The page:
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Canberra
Tuesday, November 24, 2020

ANU campus to be transformed over next 20-30 years

The ANU’s campus is set to be transformed into a network of hubs linked by landscaped promenades over the next few decades under a new Master Plan released earlier this month.

The plan will guide a comprehensive physical renewal of the Acton campus over the next 20 to 30 years, and is also designed to strengthen connections between the campus and its surrounds.

ANU Chancellor, Professor Gareth Evans AC QC, said the document is the product of intense consultation with staff, students and the ACT Government over the last 18 months, and close attention to the standards set by the world’s greatest universities.

“Its implementation will fundamentally transform the look and feel of the campus, taking much more advantage of our magnificent natural bushland setting, better recognising our Indigenous heritage, more successfully integrating architecture and landscape than we have in the past”, he said. “Making the campus much more pedestrian and bicycle friendly, and building around it more centres of communal vitality like Kambri.”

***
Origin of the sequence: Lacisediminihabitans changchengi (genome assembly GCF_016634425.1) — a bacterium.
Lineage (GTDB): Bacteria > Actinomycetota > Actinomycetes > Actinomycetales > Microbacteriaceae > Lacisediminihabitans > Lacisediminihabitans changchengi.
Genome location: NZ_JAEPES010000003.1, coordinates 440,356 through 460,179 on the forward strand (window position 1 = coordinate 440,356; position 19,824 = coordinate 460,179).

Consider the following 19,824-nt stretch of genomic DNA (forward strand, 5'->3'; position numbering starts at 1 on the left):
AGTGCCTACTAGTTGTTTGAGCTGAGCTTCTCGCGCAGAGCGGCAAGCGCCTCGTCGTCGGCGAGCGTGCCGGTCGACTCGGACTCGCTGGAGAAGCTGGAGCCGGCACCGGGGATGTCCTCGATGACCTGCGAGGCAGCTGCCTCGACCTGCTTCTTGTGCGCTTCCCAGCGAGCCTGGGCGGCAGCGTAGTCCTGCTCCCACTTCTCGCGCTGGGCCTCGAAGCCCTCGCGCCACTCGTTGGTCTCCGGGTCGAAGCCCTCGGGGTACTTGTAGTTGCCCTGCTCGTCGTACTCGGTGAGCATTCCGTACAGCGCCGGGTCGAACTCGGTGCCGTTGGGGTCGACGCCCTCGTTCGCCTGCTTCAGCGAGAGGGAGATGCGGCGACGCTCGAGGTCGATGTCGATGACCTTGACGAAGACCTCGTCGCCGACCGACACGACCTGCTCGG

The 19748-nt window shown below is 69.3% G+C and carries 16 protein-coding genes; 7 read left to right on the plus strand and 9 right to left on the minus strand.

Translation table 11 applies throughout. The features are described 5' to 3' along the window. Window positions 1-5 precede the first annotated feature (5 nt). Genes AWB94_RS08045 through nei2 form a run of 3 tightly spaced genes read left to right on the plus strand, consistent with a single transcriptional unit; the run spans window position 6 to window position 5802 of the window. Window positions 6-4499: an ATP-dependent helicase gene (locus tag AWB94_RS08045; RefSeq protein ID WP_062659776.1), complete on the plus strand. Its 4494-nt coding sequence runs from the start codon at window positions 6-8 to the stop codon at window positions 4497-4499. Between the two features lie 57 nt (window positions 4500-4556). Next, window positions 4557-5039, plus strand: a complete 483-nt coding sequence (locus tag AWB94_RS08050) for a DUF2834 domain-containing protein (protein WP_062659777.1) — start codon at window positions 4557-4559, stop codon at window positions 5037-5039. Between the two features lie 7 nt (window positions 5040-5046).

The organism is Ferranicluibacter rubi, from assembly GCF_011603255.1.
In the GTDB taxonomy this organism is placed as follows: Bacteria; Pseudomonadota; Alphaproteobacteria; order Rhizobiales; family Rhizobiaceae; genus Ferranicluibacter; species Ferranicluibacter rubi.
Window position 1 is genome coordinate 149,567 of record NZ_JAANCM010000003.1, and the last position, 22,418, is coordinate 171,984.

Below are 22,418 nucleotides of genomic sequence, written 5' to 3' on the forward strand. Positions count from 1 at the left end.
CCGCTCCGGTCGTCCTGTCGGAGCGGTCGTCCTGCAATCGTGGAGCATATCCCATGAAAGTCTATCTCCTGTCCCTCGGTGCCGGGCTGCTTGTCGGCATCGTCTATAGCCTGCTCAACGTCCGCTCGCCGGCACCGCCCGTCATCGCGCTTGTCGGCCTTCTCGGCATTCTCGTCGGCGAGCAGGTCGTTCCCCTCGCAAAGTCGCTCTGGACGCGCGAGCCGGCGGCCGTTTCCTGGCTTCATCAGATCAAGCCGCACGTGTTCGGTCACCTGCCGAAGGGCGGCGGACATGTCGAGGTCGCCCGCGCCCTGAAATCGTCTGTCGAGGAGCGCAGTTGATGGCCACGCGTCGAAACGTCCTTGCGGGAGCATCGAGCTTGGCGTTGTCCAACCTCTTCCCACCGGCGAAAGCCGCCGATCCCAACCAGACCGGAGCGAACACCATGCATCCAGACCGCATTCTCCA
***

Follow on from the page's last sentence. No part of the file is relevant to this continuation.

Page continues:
Professor Evans said the Master Plan will address the campus’s need for more coherence and connectivity.

“The Master Plan will impose a sense of structure across the whole campus – visible bones and joints – which we have never had before.”

The Master Plan highlights key opportunities to improve the physical connections between the ANU, Civic, CSIRO and West Basin on Lake Burley Griffin.

With on-campus parking having long been a contentious issue at the ANU, the Master Plan has initially identified 13 potential sites for multi-storey parking.

The long-term strategy outlined is to increase the overall yield, but also remove internal surface parking areas in the centre of the campus, returning them back to landscaped areas.

The Master Plan contains a detailed implementation strategy, identifying capital works in three separate streams.

The first stage of projects will be delivered between 2019 and 2023, with a second phase extending beyond that. A third stream comprises “opportunity projects” which can be undertaken at any stage as resources permit.

Given that the document is a framework for renewing the campus that will be delivered over 20 years, the ANU said they were unable to put a total cost on it at this time.

The ANU also does not envisage the works associated with the Master Plan will impact student fees.

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